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HEPA filters for vacuum cleaners

Will a HEPA vacuum help ease allergies and asthma?

Last updated: 06 May 2019

A good vacuum busts the dust with minimum fuss, but if asthma or allergies are part of your life, HEPA is a box you'll also want to tick.

What does HEPA stand for?

HEPA stands for high-efficiency particulate air

Vacuums equipped with HEPA filtration trap the dirt you can't see, rather than sending allergens back into the air. 

European manufacturers sometimes use the term S-class on their models, which is a separate (but similar) rating scheme.

There are different standards around the world, but generally to get a HEPA tick of approval, vacuum cleaners must trap at least 99.97% of a vacuum's emissions, down to a tiny 0.3 microns in size. 

HEPA filters trap droppings from dust mites, pollen, mould, pet dander and tobacco particles

Non-HEPA vacuum filters typically retain more like 96% of the dirt, which makes a big difference if you have breathing issues. 

HEPA filters also trap droppings from dust mites, along with pollen, mould, pet dander and tobacco particles. 

Increased costs

Vacuums with HEPA filters generally tend to be the more expensive models. 

However, you can find barrel and upright models under $200 with HEPA filters. For stick vacs, about 40% of the models we've tested have HEPA filters.

You'll need to clean filters regularly, and probably eventually buy a replacement filter, so check the manufacturer's instructions before you buy.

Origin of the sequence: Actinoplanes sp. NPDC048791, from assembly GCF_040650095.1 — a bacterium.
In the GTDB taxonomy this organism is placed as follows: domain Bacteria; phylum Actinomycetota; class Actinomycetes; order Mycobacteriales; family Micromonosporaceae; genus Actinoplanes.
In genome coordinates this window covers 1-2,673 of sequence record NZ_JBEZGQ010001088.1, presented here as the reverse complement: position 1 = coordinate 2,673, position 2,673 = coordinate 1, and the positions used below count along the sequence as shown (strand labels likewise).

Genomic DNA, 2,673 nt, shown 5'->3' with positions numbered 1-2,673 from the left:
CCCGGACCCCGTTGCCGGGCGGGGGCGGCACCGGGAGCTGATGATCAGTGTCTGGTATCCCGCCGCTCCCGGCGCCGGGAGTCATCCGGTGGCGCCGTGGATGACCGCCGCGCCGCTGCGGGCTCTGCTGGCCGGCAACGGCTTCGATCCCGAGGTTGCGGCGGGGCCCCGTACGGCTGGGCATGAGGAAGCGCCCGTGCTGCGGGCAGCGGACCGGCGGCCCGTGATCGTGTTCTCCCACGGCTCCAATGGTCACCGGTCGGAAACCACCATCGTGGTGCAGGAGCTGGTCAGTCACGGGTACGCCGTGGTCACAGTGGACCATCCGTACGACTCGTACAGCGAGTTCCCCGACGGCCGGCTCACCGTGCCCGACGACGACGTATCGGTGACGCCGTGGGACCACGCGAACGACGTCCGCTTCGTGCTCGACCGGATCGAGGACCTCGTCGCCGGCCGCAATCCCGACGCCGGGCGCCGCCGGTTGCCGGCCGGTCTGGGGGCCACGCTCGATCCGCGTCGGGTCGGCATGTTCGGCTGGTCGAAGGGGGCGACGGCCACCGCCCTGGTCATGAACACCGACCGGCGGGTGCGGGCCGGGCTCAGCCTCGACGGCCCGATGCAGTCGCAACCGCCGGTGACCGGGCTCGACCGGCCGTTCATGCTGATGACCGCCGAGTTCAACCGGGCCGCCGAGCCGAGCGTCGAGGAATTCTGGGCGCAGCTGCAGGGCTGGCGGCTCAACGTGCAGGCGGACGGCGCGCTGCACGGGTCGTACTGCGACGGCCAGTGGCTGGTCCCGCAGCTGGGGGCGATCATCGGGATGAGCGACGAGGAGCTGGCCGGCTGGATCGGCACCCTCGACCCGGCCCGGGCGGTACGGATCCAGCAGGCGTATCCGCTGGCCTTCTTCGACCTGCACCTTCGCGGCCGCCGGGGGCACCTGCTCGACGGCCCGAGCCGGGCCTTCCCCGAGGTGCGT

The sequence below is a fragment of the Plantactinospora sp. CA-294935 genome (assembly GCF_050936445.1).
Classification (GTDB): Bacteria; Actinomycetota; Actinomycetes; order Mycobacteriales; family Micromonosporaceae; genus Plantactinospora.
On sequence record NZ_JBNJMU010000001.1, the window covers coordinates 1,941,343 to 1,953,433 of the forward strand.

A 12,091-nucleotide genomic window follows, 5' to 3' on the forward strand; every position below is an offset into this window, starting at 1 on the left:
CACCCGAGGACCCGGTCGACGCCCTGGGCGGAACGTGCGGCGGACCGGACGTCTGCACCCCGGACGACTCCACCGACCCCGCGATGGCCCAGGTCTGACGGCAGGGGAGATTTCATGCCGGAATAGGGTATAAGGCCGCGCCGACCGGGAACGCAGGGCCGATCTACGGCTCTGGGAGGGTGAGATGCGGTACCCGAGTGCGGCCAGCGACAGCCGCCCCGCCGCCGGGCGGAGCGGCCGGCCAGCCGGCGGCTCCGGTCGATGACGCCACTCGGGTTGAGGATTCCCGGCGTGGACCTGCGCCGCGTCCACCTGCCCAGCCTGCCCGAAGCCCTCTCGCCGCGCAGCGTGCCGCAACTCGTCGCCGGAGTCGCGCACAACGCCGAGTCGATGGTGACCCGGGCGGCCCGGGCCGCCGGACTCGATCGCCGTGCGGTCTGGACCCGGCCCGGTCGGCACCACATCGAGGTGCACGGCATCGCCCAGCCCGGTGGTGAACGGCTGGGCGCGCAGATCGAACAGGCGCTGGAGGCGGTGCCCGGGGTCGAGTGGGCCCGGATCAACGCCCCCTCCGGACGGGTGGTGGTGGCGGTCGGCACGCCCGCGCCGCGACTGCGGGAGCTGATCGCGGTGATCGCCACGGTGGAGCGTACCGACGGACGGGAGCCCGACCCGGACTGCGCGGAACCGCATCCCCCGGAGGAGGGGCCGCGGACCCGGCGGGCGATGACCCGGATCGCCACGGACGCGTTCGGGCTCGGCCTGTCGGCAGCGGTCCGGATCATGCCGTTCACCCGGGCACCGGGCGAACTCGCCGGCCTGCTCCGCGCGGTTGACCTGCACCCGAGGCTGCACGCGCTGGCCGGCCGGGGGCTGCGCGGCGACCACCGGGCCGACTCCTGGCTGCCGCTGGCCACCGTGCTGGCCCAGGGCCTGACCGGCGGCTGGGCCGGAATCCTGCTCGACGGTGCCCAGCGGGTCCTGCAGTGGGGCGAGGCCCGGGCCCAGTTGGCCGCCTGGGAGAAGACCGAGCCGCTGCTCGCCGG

Will a HEPA vacuum solve my allergy issues?

It will help, but it's not the full story. For best results, the vac's dust compartment should be emptied regularly. 

You'll also need to vacuum thoroughly when cleaning the house; not just floors and rugs, but curtains and furniture too.

On carpets and rugs, a vacuum with a power or turbo head can beat a lot of dust particles into the air, whether it has a HEPA filter or not. So that can be problematic for a person with asthma. It might be better to give the job to someone who's allergy-free. 

If that's not an option, open windows, wear a mask, and leave the room for at least 20 minutes once you're done.

Should I get rid of my carpet?

A carpet-free house is worth considering, as long as you're prepared to get busy with a wet mop each week. The flooring world is full of carpet alternatives, but check with your doctor before you rip them up as it's not a solution for everyone.

If you're sticking with the soft stuff, vacuum at least weekly. HEPA or replaceable electrostatic filters are best, but a model with a double-walled bag is an OK alternative. 

A ducted vacuum system is another option, but these generally need to be installed when building a house.

Having your carpets professionally cleaned every 18 months is also helpful, but make sure they're thoroughly dried to prevent mould growth. 

Regular steam cleaning helps keep actual dust mite numbers down, one of the biggest indoor irritants for asthmatics.

For more help with asthma, contact Asthma Australia.

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